[Libs-Or] Fwd: [District Dispatch] American Library Association Wants Network Neutrality
diedre08 at gmail.com
Tue Aug 11 10:04:12 PDT 2009
American Library Association Wants Network Neutrality
<http://www.wo.ala.org/districtdispatch/?p=3495> August 11th, 2009 |
Category: Technology, the Internet, and
By Carrie Lowe <http://www.savetheinternet.com/user/25>, August 10, 2009
At last month’s American Library Association annual conference in Chicago, I
served on a Sunday morning panel presentation on the topic of Network
Neutrality. On that day, there was no Network Neutrality legislation in
Congress (like there is today, thanks to Reps. Markey and Eshoo). There was
no flashy evening news piece on the topic, no rock stars on the Hill
advocating for a free and open Internet. Yet 500 librarians showed up on a
spectacular Chicago summer morning to hear Cliff Lynch, Greg Jackson and me
talk about Network Neutrality.
If you are not familiar with librarians, this story might surprise you. But
if you have ever found yourself on the business end of a discussion of
intellectual freedom issues with someone from our community, you can predict
what I am going to say next: The audience asked incredibly thoughtful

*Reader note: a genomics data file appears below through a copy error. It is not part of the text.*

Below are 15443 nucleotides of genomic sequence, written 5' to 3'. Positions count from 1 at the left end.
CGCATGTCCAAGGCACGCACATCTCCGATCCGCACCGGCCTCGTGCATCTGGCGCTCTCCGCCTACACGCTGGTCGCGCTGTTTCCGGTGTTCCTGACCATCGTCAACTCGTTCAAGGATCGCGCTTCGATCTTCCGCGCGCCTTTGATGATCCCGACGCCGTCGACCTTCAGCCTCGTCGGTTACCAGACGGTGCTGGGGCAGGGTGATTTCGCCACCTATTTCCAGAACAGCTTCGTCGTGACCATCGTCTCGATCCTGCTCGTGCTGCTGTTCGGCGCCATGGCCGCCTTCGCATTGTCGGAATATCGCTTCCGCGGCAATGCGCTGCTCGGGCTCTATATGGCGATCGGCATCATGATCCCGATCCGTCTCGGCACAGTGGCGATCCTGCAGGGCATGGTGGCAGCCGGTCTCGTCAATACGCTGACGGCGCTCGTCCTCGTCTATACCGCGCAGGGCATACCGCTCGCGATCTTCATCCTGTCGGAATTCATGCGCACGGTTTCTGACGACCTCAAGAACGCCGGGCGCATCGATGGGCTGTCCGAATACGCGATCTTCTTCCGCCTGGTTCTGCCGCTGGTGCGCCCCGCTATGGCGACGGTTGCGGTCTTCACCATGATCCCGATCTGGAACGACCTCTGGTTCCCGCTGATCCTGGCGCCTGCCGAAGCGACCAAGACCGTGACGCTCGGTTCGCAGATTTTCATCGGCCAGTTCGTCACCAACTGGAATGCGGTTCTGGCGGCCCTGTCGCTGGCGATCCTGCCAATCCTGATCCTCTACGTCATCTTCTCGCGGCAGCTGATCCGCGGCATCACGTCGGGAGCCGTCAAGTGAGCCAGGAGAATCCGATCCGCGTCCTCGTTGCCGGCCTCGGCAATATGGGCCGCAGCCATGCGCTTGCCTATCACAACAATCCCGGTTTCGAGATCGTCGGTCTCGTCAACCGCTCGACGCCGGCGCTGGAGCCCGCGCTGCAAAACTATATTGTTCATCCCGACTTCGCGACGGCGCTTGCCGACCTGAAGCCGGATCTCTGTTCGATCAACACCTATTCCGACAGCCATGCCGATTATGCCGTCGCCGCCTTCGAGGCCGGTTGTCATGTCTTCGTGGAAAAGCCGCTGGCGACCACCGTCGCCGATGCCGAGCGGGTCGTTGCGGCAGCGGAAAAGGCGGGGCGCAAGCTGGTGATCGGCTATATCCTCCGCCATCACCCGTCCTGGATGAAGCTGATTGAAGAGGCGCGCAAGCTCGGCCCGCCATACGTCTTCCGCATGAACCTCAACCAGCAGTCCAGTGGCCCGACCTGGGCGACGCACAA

questions and challenged some basic assumptions.
You see, Network Neutrality is, at its core, an issue central to librarians’
professional hearts. Like other issues that we’ve dealt with – such as
censorship or book banning – Network Neutrality is fundamentally about
having access to ideas.
*Libraries’ Position on Network Neutrality*
The ALA’s Office for Information Technology Policy laid out its position on
Network Neutrality in an issue
in 2006. In that paper, we argued that libraries’ interest in
Network Neutrality is twofold.
First, Network Neutrality is an intellectual freedom issue. The ALA defines
intellectual freedom as the right of all people to seek and receive
information from all points of view, without restriction. Unfortunately,
there is no law that protects intellectual freedom on the Internet today.
Internet service providers (such as the cable and telephone companies) have
the ability to block or degrade information or services traveling over their
networks. If these companies discriminate against certain kinds of
information based on the content of the message being delivered, this would
represent a severe violation of intellectual freedom.
Second, Network Neutrality is a competition issue. Libraries in the digital
age are providers of online information of all kinds. Among hundreds of
examples, public libraries are developing online local history resources,
and academic libraries allow the online public to explore some of their
rarest treasures. Libraries, as trusted providers of free public access to
information, should not compete for priority with for-profit history or
literature Web sites that might be able to afford to strike deals with
service providers. This makes the Network Neutrality debate not only a